Rating: R Strong violence, language, some sexual content and graphic nudity
Length: 93 minutes
Release Date: October 11, 2013
Directed by: Logan Miller
Genre: Western, Drama, Action/Adventure
Cast: Full cast and crew
“Sweetwater” is sure to please those looking for some eye candy with its superb visuals and great cast. Set in the late 1800s in New Mexico, January Jones (Mad Men) takes on her first silver screen leading role as Sarah. She’s just tryin’ to get her life together after a long stint with prostitution, but a local preacher takes a liking to her and doesn’t seem to want to let go (played by Jason Isaacs). The cast also includes Ed Harris (Apollo 13) as a renegade lawman. Fan-favorite character actor Stephen Root (Office Space, Boardwalk Empire) plays a convincing peeping Tom to the protagonist. The movie also has a small role for Jason Aldean. He does yeoman’s work in an unexpectedly sincere performance. If anything, it brings a few new eyeballs to the endeavor.
Prophet Josiah wants to steal Sarah away from her husband Miguel (Eduardo Noriega), a premise that is certainly plausible given the lawlessness of the area at the time. Then, Josiah ends up shooting some well-heeled trespassers and everything goes southwest. Sheriff Jackson (Harris) comes to town only to find out that Josiah’s bought everyone in the town. He finds an unlikely ally in Sarah and they come together to battle the Prophet and his harem. The story is linear and thrives on unlikely serendipity but the action is tied together enough for a coherent action sequence that’ll knock your socks off. Don’t worry about spoilers here, because the ending is telegraphed from the very beginning.
The movie debuted at Sundance in 2013, had a limited released thereafter and was released on DVD in late 2013. Written and directed the fraternal duo of Logan Miller and Noah Miller, this sophomore attempt shines best during silence, when great actors like Harris are given space to act. And sometimes a little bit of overacting. Yet, it’s good to see at least someone on screen once and a while that isn’t completely phoning it in. Further, Harris and Jones don’t have too much chemistry. Even though it wouldn’t be sexual in nature, it would have been good to have more of a father-daughter interaction more than seeming indifference.
It’s imperative when watching “Sweetwater” to realize what you’re watching. Despite its cursing and violence, this picture is ripe for re-viewing on a cable movie channel if one has some time to fill. Unfortunately, it would take out one of the big perks of the film itself — January Jones topless. The film isn’t particularly soft-core pornography, but more revenge pornography. Thankfully, it completes this idea in a less grotesque manner than the recent “Django Unchained.”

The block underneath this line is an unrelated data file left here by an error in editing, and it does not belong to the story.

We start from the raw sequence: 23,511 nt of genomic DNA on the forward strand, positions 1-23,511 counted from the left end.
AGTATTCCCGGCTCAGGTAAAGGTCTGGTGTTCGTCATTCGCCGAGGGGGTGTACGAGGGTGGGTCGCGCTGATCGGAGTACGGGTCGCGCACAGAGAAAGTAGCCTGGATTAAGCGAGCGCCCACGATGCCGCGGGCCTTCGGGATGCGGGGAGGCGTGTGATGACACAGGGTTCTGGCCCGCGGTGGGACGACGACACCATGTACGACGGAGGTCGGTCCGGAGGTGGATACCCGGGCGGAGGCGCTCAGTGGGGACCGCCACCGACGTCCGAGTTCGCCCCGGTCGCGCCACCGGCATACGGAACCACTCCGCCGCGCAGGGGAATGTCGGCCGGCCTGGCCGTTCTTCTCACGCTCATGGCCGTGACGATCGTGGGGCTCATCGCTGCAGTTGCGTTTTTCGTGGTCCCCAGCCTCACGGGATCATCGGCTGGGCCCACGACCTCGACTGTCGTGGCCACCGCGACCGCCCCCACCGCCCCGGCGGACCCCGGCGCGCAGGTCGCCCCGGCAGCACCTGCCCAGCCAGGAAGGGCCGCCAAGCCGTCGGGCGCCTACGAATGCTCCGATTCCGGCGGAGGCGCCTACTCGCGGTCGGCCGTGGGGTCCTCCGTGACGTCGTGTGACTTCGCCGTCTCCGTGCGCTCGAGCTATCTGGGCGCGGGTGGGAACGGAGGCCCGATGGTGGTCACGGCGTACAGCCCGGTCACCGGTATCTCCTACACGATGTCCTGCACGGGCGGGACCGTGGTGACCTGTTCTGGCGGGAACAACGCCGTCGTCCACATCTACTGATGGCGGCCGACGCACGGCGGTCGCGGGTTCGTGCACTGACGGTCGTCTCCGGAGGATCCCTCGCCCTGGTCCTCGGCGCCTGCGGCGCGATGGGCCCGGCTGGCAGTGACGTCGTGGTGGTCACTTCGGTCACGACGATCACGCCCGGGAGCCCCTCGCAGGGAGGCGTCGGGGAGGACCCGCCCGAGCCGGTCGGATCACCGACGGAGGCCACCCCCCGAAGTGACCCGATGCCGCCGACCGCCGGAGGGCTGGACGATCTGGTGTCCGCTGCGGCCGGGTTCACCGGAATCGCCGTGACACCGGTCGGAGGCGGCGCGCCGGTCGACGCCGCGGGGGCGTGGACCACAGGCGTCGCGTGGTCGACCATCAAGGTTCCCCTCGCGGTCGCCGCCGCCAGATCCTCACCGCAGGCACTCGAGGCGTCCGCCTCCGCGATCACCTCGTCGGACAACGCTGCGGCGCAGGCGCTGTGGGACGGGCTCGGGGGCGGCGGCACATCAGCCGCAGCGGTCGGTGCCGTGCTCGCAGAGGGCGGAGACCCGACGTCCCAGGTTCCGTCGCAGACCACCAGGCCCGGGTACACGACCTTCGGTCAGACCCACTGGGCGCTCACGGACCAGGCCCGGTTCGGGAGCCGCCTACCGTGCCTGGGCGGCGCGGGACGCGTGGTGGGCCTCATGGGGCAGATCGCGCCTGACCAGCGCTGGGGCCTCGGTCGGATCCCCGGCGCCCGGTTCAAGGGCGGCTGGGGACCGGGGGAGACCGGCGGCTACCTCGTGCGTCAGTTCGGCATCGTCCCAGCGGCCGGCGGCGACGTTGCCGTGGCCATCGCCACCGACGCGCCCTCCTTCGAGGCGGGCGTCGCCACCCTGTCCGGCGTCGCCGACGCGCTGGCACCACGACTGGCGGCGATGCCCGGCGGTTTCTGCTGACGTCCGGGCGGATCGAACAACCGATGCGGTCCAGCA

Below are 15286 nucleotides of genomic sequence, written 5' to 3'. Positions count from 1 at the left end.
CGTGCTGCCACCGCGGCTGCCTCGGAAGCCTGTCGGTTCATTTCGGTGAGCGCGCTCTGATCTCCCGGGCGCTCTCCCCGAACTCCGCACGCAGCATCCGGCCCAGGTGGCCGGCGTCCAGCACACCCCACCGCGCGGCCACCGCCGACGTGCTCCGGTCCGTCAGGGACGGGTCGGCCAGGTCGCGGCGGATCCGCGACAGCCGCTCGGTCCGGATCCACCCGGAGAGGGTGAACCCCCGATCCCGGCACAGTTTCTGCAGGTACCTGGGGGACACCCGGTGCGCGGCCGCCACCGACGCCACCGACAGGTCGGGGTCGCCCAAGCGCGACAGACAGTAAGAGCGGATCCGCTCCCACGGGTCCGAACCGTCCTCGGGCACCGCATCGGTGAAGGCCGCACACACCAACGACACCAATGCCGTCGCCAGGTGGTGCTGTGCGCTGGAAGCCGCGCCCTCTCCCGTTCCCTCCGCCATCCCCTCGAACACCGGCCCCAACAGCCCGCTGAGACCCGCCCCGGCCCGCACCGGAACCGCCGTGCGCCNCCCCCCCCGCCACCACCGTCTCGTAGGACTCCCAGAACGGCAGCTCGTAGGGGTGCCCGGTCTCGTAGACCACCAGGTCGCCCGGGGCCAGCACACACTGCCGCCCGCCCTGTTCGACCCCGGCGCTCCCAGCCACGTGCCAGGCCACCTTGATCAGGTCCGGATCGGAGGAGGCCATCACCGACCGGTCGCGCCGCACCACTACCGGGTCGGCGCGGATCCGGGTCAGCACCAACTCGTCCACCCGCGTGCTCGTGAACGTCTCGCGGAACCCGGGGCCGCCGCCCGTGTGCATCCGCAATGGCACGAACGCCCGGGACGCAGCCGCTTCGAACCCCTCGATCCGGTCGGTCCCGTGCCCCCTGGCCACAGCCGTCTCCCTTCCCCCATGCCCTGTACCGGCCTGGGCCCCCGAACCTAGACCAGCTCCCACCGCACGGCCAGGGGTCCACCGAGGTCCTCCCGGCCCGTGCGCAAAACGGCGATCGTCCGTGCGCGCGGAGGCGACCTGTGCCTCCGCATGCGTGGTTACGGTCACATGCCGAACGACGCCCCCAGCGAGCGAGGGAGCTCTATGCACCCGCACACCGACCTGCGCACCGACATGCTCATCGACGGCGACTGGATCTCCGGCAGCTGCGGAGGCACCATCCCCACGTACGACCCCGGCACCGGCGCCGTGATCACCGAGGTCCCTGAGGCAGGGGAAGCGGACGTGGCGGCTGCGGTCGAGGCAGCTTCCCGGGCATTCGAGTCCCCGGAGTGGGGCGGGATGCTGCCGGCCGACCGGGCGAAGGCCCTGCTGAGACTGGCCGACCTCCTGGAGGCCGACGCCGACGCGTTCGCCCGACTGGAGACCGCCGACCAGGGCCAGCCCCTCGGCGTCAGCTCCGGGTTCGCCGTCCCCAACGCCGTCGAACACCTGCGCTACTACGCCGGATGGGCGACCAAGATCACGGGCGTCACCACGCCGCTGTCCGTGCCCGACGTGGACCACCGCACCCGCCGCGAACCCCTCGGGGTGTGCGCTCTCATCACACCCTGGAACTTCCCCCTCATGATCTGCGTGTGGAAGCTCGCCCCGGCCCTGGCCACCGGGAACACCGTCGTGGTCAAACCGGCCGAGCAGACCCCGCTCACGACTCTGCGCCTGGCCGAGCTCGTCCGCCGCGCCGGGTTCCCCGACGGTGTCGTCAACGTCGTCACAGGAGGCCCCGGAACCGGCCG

The movie does suffer from some tropes, but most Westerns have these same problems. A few of the scenes with Jones are simply gratuitous and have no redeeming value. Fans of the genre specifically might not enjoy retreads of prior themes covered in recent works. The film is reminiscent of a particular TV show as well, “Hell on Wheels,” AMC’s middle-of-the-road series about a railroad camp. Venturing into the unexplored was also a feature of the miniseries “Klondike,” which suffered from an uncomfortably written female main character.
This movie has a little bit of everything, and an old axiom might stick here: when trying to please everyone you might end up alienating some of the viewing audience. As a result, the theme is a bit muddled, and leaves the viewer wondering what the purpose of the story is other than the aforementioned tasty treats.
Sweetwater pays homage with spaghetti-laden dialogue that reminds viewers a bit of the great HBO series “Deadwood.” On the other hand, it’s important to remember January Jones was a model first and actress second. Of and on, she appears to not take initiative and is just an empty jar for the dialogue to fill. She’s portrayed as a nagging character in Mad Men, and she gives a more resilient performance here. Jones is certainly a master of the craft now, and it’s a great role for her to foray into less type-casted roles.
Nevertheless, it’s clear this film didn’t get the attention it truly deserved. Overexposure to the genre might not have helped. The recent releases of “True Grit,” “Django Unchained,” and even “3:10 to Yuma” are likely contributors to the phenomena. The experience did seem genuine, especially the production value. It’s not like the company said “Westerns. They’re so hot right now”. The Millers had a story to tell and told it, and that’s an admirable feat.
Stars: 3 of 5 stars